Groton Generating Station, Groton, South Dakota

Given the relatively long product life cycles in this industry, tracking the progress of a new gas turbine from its design through testing and first installation takes endurance. But in the case of General Electric’s LMS100, following the maturation is worth it because the machine’s many innovations reflect significant changes in the dispatching flexibility required of today’s gas-fired peaking plants.

One feature of the LMS that immediately gets your attention is the ability to synchronize its entire 100-MW output from a cold start in only 10 minutes. Another is its very low heat rate of about 7,500 Btu/kWh, which makes the unit suitable for providing spinning reserve without generating excessive pollution during start-up. Need to reduce power? That’s no problem, because the heat rate remains fairly constant as output is ratcheted down toward half-load—every resource planner’s dream.

GE Power Systems added the LMS100 to its stable of gas turbine-generators late in 2003 to address growing demand for efficient, mid-range (80 MW to 160 MW) peaking capacity. GE answered the need by carefully mixing and matching the best parts of its aeroderivative and industrial machines.

New block on the skids

In the March 2004 issue of POWER, three months after the introduction of the LM100 (Figure 1), we described it as follows: "[Its] low-pressure (LP) compressor has exactly the same parts as the first six sections of the heavy-duty LP compressor in the MS6001FA power generation workhorse. But the technologies used in its core—the high-pressure (HP) compressor, combustor, and HP turbine—first proved themselves in GE’s LM aeroderivative products descended from the CF6-class aircraft engine. But not everything in the LMS is ‘something borrowed.’ Its two-stage intermediate-pressure (IP) turbine and five-stage power turbine are based on the latest GE aeroderivative technology, and the latter was designed specifically for the LMS100."

1. Mr. Big. The LMS100 is GE’s first aeroderivative gas turbine rated higher than 100 MW. Source: General Electric

It would be a huge oversimplification, however, to consider the LMS100 the result of checking off parts lists, Chinese menu–style. For example, the systems engineering needed to integrate disparate turbine components with off-engine intercooling technology was immense. But in this case, the end justified the means: a nimble gas turbine able to instantly respond to the needs of a dispatcher with a thermal efficiency far exceeding that of a typical steam plant. Even at 50% turndown, the LMS100 is still nearly 40% efficient—better than most gas turbines can achieve at full power (Table 1).

Table 1. The basic specs of the GE LMS100. Source: GE Power Systems

Furthermore, the LMS100’s low hot-day lapse rate eliminates the need for inlet conditioning and lowers the system’s operating and ancillary capital costs. Whatever your product’s performance and environmental requirements, there seems to be a configuration of the LMS100 to satisfy them (Table 2).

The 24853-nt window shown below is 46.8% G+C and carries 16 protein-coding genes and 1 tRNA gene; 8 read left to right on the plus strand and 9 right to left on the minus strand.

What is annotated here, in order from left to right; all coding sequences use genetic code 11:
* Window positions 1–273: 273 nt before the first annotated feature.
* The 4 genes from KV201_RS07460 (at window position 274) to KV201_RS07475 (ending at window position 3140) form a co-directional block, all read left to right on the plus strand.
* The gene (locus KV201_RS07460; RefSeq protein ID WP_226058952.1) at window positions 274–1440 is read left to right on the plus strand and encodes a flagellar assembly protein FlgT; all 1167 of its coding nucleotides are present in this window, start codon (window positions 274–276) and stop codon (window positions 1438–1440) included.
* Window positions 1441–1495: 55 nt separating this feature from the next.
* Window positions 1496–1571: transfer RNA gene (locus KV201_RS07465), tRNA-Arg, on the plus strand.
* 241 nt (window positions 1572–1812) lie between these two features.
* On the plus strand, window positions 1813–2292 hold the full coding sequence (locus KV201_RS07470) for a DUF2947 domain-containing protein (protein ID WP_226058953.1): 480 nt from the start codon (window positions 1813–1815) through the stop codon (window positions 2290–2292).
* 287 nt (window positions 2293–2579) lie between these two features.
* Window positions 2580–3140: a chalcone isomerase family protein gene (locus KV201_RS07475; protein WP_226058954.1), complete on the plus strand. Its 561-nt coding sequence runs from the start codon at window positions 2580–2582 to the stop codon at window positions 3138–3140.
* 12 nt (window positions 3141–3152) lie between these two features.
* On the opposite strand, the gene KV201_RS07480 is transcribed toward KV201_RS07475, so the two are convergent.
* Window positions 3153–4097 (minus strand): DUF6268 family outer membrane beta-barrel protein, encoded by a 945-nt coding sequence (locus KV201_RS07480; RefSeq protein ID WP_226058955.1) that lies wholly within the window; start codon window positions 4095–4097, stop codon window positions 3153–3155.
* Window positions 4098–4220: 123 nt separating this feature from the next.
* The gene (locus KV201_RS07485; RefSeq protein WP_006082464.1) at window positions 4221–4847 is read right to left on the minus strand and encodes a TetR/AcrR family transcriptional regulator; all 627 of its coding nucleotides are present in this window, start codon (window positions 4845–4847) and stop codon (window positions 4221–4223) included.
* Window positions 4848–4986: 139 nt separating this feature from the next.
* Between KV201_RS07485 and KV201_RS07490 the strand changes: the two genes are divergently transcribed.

Table 2. Performance specs of a 60-Hz LMS100-based system, measured at its generator terminals at ISO conditions (59F, 60% relative humidity, sea level). Source: GE Power Systems

Meeting the need, quickly

Basin Electric Power Cooperative (BEPC) took delivery of the first LMS100 off the production line in late 2005 to anchor its new Groton Generating Station in South Dakota (Figure 2). Basin Electric ( is one of the largest electric generation and transmission cooperatives in the U.S. Its core business is generating electricity and delivering it wholesale to 124 member systems that serve about 2.5 million consumers in nine states: North Dakota, South Dakota, Montana, Wyoming, Minnesota, Nebraska, Iowa, Colorado, and New Mexico. Groton Station was built as a mid-load resource, to help meet the member systems’ growing demand for summer and winter peaking power.

2. Ten count. In addition to meeting contract requirements during commissioning, Groton Station’s LMS100 also proved capable of achieving full power from a cold metal start within 10 minutes. Courtesy: Basin Electric Power Cooperative

Site preparation at Groton began on August 1, 2005. Four months later, the first production LMS100 left GE’s Jacintoport factory near Houston for a barge trip down the Houston Ship Channel and up the Mississippi River into Minnesota. From there, it was trucked to the project site. Following the unit’s first firing on April 19, 2006, plant commissioning took just two months. On July 1, 2006, Groton Station was placed in commercial service following successful demonstrations of its synchronous condenser’s operation and tests of its output, heat rate, and emission levels.

Paul Sukut, a senior VP and the deputy general manager of Basin Electric, emphasized at the September 21 plant dedication that the co-op will continue to rely heavily on Groton Station to meet its members’ growing need for power. "[Doing so] is so important that our board has authorized development of a second unit here, to be ready by 2008," he said (see box). 

The natural gas that Groton Station burns comes from the Great Plains Synfuels Plant near Beulah, N.D. Still the only commercial-scale coal gasification plant in the U.S., it is owned and operated by Dakota Gasification Co., a subsidiary of BEPC. The gas is transported from North Dakota to South Dakota by the Northern Border pipeline, and then to the Groton plant by a 12-mile-long tap. Groton’s output is delivered to an existing substation operated by the Western Area Power Administration (WAPA), the unit’s dispatch agent.

Flexible prime mover

The LMS100 at Groton Station is a "PA" model (with a single annular combustor) configured for water injection for NOx control. Although the unit also can burn oil, Groton apparently has no immediate plans to do so, based on the absence of an on-site fuel oil tank. About 75 gal/min of water taken from an underground potable water pipeline near the project site meets the needs of the water-injection system and the turbine’s evaporative cooler.